Ukrainian gymnast Illia Kovtun shook the hand of the silver medalist he'd just beaten as the two athletes stood on the podium Saturday to accept their medals. He did not extend the same courtesy to the bronze medalist on his left.
Ivan Kuliak, a 20-year-old Russian gymnast, was wearing a white "Z" shape on his chest. Although the letter does not exist in the Russian alphabet, the symbol is quickly emerging as a way for Russians, following "a propaganda campaign," to show support for invading Ukraine and rally around a new nationalism, an expert said.
The International Gymnastics Federation, the sport's global governing body, said it will request a disciplinary investigation into what it called "shocking behaviour" from Kuliak. Regardless, the Taishan World Cup Artistic Gymnastics in Doha, Qatar, was one of the last international events in which Kuliak can compete. Starting Monday, all Russian and Belarusian athletes are banned from participating in its competitions, the federation announced Friday.
Images of "Z" shapes have been seen across Russia in recent weeks. In the days leading up to the Feb. 24 invasion of Ukraine, white "Z" symbols started appearing in photos of Russian tanks and other equipment as the military prepared to attack, Task & Purpose reported.
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Some defense experts say the markings are a way for Russian troops to avoid friendly fire by distinguishing their military equipment from Ukraine's, which has similar-looking tanks, according to Task & Purpose. Other experts say the symbol could be used within the Russian military to differentiate where various units were supposed to go after the initial invasion, the Independent reported.
"Often these symbols will be location-based - they will be communicating where a unit is heading," Michael Clarke, former director of the Royal United Services Institute, a defense think tank, told the Independent.
Now the "Z" image has become popular among Russians following its use during the invasion, said Kamil Galeev, a former Wilson Center fellow who researched Russian identity politics from Moscow. It follows a state-led "propaganda campaign to gain popular support for their invasion of Ukraine," Galeev wrote Sunday in a lengthy Twitter thread.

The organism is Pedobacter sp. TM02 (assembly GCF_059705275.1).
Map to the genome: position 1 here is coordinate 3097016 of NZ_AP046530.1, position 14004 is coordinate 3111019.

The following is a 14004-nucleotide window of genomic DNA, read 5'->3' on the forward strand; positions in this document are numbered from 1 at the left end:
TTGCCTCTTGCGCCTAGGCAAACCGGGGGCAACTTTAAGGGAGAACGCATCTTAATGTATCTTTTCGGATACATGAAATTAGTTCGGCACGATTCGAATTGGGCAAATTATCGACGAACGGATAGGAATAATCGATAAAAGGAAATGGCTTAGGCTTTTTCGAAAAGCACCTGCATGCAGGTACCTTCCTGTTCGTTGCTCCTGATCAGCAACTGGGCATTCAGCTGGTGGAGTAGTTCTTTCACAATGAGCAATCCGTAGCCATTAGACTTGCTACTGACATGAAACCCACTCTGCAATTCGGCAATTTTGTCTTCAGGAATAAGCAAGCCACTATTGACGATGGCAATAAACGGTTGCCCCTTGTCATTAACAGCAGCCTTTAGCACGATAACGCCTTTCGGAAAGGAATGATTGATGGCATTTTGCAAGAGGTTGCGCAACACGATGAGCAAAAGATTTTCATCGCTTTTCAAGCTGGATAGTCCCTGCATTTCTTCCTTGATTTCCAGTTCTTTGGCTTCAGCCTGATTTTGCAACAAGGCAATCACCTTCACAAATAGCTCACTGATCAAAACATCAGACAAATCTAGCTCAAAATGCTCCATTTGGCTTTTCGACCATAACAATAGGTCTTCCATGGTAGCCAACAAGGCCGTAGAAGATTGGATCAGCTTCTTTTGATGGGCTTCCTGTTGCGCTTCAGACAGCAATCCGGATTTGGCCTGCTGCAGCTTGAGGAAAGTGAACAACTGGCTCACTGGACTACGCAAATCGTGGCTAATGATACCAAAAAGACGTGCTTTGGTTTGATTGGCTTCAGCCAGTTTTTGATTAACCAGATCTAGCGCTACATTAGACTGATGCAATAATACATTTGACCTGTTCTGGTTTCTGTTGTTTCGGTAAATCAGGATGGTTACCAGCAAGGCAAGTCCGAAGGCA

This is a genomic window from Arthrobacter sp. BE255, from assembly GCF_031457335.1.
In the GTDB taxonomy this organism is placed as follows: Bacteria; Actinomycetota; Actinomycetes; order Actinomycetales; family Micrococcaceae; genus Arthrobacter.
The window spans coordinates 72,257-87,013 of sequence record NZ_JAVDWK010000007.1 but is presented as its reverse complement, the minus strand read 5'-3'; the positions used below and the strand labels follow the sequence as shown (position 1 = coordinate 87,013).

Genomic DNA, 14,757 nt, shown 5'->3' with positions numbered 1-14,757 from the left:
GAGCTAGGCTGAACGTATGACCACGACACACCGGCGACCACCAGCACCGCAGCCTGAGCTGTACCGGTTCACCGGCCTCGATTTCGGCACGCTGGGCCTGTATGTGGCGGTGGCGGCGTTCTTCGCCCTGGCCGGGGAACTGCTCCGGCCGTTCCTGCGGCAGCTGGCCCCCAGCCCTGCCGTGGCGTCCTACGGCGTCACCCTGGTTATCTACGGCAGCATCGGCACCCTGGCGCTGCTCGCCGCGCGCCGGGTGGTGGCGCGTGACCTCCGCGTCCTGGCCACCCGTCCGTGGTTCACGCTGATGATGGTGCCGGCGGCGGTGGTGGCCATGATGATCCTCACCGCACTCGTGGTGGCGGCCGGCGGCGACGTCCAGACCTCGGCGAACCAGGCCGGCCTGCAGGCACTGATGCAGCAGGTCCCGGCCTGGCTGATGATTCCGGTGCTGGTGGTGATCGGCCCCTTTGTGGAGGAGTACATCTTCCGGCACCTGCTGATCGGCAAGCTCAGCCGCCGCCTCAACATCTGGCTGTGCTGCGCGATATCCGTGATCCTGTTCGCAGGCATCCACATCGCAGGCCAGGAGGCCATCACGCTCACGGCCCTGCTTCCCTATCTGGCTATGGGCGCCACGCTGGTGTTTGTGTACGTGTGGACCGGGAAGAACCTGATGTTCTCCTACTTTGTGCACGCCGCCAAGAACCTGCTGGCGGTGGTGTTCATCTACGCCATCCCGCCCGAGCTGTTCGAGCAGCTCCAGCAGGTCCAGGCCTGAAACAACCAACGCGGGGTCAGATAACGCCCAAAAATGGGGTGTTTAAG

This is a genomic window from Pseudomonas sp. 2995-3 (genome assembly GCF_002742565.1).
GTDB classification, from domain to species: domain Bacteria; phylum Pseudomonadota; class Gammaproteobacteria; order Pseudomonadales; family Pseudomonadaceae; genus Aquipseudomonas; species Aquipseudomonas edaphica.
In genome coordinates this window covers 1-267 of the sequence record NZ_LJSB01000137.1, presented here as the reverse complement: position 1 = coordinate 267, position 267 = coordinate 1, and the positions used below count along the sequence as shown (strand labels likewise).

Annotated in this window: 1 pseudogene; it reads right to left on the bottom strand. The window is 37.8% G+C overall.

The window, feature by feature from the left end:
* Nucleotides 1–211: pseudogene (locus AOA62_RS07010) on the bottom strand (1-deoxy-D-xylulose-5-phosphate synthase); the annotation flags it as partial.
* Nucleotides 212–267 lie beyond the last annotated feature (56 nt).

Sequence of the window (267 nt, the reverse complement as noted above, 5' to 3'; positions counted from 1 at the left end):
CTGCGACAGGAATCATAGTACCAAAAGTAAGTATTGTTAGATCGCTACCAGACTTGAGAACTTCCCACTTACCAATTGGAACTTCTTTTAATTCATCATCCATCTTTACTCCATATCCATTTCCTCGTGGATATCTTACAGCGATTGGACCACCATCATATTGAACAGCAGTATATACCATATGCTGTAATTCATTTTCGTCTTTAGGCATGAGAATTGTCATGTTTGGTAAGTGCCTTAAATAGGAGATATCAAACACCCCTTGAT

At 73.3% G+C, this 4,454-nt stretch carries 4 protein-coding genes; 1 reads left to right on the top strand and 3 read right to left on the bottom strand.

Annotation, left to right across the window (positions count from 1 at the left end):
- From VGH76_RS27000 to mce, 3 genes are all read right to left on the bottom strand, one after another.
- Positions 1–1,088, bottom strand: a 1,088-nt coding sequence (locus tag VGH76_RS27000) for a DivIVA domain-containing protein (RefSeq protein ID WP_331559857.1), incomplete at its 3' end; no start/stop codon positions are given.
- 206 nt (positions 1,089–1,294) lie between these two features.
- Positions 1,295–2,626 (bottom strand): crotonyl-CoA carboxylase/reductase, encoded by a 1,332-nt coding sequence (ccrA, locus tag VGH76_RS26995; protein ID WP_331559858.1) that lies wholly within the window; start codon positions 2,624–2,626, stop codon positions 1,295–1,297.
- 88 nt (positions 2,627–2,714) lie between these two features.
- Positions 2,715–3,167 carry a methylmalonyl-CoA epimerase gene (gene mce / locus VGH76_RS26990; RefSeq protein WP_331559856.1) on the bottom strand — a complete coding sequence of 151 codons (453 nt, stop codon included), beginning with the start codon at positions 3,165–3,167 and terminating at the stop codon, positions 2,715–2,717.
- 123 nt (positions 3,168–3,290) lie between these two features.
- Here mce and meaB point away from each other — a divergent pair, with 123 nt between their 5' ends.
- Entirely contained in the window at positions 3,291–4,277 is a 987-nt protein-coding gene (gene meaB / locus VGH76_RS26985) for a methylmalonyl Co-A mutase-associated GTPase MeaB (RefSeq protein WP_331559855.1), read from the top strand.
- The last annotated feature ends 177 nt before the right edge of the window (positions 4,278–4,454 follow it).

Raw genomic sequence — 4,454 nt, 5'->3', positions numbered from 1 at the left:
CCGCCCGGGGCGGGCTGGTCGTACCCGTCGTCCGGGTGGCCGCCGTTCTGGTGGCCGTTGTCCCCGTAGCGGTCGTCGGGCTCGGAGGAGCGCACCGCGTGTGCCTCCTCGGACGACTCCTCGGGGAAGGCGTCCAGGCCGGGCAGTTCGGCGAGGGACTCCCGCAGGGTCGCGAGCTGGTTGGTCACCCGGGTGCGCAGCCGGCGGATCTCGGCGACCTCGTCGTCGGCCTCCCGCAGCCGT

"[This] symbol invented just a few days ago became a symbol of new Russian ideology and national identity," he added.
Photos published by the Associated Press on Sunday from a pro-military rally in Volgograd, Russia, show cars parked to form the shape of a "Z." Others show stickers on car windows featuring an orange and black "Z" with the message "For Ours" in support of Russian forces.
The orange and black "Z" marries new and old symbols signifying support for the Kremlin. The color scheme was the informal symbol of the Soviet Union's victory over Nazi Germany in World War II, The Washington Post reported, and was later used in 2014 by separatists as a way to show allegiance to Moscow during Russia's annexation of Crimea.
The "Z" image now appears on signs and buildings in Russia. On one display in St. Petersburg, the symbol appeared with the message "We don't leave ours," according to the AP.
While the investigation into Kuliak centers on a possible pro-invasion message, other Russian athletes have made public displays in opposition of the attack.
A day after the invasion, Russian tennis player Andrey Rublev wrote "No War Please" on a camera lens at a championship tournament in Dubai. Around the same time, a member of the Russian national soccer team voiced his opposition to the invasion in an Instagram post that had racked up more than 140,000 likes.
In the post, Fedor Smolov wrote, "No to war!!!" next to a broken heart emoji and the Ukrainian flag.